What happens when a child psychiatrist and an educator join forces? In this case, they produce a manual to help parents raise children who are self-confident, motivated, and ready for the world. Best of all, the methods described give children the chance to solve their own problems by teaching responsibility and logic.
The book was published ten years ago but it’s still full of easy-to-use tips and ideas that are still relevant. There are extensive reviews on this book at the Amazon site. Take a peek to get an in-depth perspective of what this guide has to offer.
GRADE K-3 BOOK PICK
“1,000 Years Ago on Planet Earth”
by Sneed B. Collard
Grade K-3 children are just beginning to understand time, geography and cultural differences. This book will help children ages 4-8 develop important global perspectives. Given the expanding cultural diversity in modern classrooms, this is an increasingly important life skill.
The book’s information is limited, but the author does a great job of capturing the essence of different cultures in a few paragraphs. One reviewer found the illustrations uninspiring but they certainly help convey the material. This is a great introduction to the world for youngsters.
GRADE 4-6 BOOK PICK
by Paul Fleischman
What a concept! While some kids go crazy with boredom during summer vacation (or spend their time in unconstructive ways) young Wesley decides to . . . build his own civilization!
Our ambitious (but shy) hero starts by cultivating a small patch of ground in his backyard. Amazingly, exotic plants begin to grow and Wesley discovers new ways to count, spell and tell time, guided by his plants. Soon, Weslandia (named after its founder) is born. Classmates who used to tease Wesley become friends and admirers as they discover the magical features of this New World.
This story shows how pursuing a goal with a little imagination can produce wonderful results. And it demonstrates friendship skills that don’t depend on a sparkling, out-going personality. “Westlandia” is also suitable for reading aloud to younger children.
WEB DISCOVERIES: for teachers, parents & kids
It’s a beautiful day outside! Spring is arriving on the East Coast and the Northern US and I’m headed out there soon. That’s why I’m featuring links on FITNESS this month.
Nah, not the “pumping iron” stuff. (-: I’m talking about fun, outdoor games for elementary school children.
Our life skills lessons start by giving kids a sense of wonder for the human body we’re all so lucky to own. Our program calls the body “the million dollar machine” but goes on to prove that our bodies are actually “priceless”. And that it’s our personal responsibility to maintain our bodies so we can accomplish our dreams in life.
**** Game Central Station!
Game Central Station is a free resource for physical educators, recreation specialists, parents or anyone working with children. It has more than 350 games for preschool through 12th grade! Each game includes instructions, equipment, skills and more. There’s even an easy to use search engine that lets you find games by grade level.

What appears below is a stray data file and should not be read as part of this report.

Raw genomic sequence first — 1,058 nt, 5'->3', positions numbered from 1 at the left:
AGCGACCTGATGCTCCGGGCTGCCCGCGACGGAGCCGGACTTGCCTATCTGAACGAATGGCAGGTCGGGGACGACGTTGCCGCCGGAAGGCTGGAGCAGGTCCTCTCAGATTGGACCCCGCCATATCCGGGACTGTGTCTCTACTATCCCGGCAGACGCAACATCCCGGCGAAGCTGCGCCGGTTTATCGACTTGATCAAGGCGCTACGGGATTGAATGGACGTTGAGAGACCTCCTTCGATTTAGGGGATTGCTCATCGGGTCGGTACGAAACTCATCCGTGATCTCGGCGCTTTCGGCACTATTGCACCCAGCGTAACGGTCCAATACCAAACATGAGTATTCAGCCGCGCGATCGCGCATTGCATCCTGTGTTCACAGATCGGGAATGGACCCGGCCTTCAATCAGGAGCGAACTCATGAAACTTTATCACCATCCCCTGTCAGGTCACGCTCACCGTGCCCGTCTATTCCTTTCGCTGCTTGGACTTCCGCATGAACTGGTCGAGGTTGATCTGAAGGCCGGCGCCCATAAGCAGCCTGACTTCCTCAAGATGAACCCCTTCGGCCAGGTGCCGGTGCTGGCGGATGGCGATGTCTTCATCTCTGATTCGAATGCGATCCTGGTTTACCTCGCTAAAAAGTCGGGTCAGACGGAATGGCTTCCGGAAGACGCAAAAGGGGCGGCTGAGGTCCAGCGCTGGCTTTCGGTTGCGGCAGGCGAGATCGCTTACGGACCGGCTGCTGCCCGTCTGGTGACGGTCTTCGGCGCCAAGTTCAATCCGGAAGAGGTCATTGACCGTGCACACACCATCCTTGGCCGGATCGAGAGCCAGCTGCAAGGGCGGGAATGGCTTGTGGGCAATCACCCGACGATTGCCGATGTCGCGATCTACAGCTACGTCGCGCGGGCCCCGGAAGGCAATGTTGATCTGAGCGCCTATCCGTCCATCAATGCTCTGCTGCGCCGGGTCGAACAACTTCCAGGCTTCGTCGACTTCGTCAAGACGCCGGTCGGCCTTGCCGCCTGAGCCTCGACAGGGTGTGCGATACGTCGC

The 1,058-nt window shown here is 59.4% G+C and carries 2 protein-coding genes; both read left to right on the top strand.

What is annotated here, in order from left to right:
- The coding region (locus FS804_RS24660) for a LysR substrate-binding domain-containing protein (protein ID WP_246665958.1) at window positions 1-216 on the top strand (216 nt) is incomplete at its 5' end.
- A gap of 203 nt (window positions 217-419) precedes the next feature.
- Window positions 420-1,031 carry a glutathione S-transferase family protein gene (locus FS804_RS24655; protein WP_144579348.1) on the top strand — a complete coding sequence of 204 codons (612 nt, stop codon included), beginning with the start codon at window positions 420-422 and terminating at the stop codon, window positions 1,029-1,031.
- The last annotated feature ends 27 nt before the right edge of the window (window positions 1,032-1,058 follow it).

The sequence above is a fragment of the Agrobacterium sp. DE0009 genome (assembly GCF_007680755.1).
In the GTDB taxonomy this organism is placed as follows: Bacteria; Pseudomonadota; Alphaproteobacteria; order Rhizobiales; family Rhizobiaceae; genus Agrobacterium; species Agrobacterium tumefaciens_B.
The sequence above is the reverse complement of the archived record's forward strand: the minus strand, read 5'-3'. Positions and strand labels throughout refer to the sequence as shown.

Read – Write – Think provides educators and students access to the highest quality practices and resources in reading and language arts instruction.
HotChalk’s LessonPlansPage.com is a collection of over 3,000 lesson plans from Preschool through High School and beyond, that were developed by Kyle Yamnitz, students and faculty at The University of Missouri, and more recently by the users of this website.
This website offers free and easy resources for teachers dedicated to improving the education of today’s generation of students.
Words of Wisdom: : “Children Learn What They Live”
Our development team tried very hard to make our life skills lesson “timeless.” For thousands of years, children have needed to learn about health, friendship and values. Thousand of years from now, they’ll still need this knowledge. The author of this passage has captured this timeless essence.
I’ve seen the simple verse below quoted on a few personal sites. Here’s some background that may surprise you: Dorothy Law Nolte published this poem in her 1954 book “Children Learn What They Live; Parenting to Inspire Values.”
Its message is just as valuable now as it was 54 years ago. The book is available in 10 languages, with each of the 19 couplets expanded into a chapter on the concept. It’s an uplifting guide to helping your children grow.
For the English book version click HERE: For the Spanish book version click HERE
CHILDREN LEARN WHAT THEY LIVE
By Dorothy L. Nolte
“If children live with criticism,
they learn to condemn.
If children live with hostility,
they learn to fight.
If children live with fear,
they learn to be apprehensive.
If children live with pity,
they learn to feel sorry for themselves.
If children live with ridicule,
they learn to be shy.
If children live with jealousy,
they learn what envy is.
If children live with shame,
they learn to feel guilty.
If children live with tolerance,
they learn to be patient.
If children live with encouragement,
they learn to be confident.
If children live with praise,
they learn to appreciate.
If children live with approval,
they learn to be themselves.
If children live with acceptance,
they learn to find love in the world.
If children live with recognition,
they learn to have a goal.
If children live with sharing,
they learn to be generous.
If children live with honesty and fairness,
they learn what truth and justice are.
If children live with security,
they learn to have faith in themselves
and in those around them.
If children live with friendliness,
they learn that the world is a nice place in which to live.
If children live with serenity,
they learn to have peace of mind.
With what are your children living?”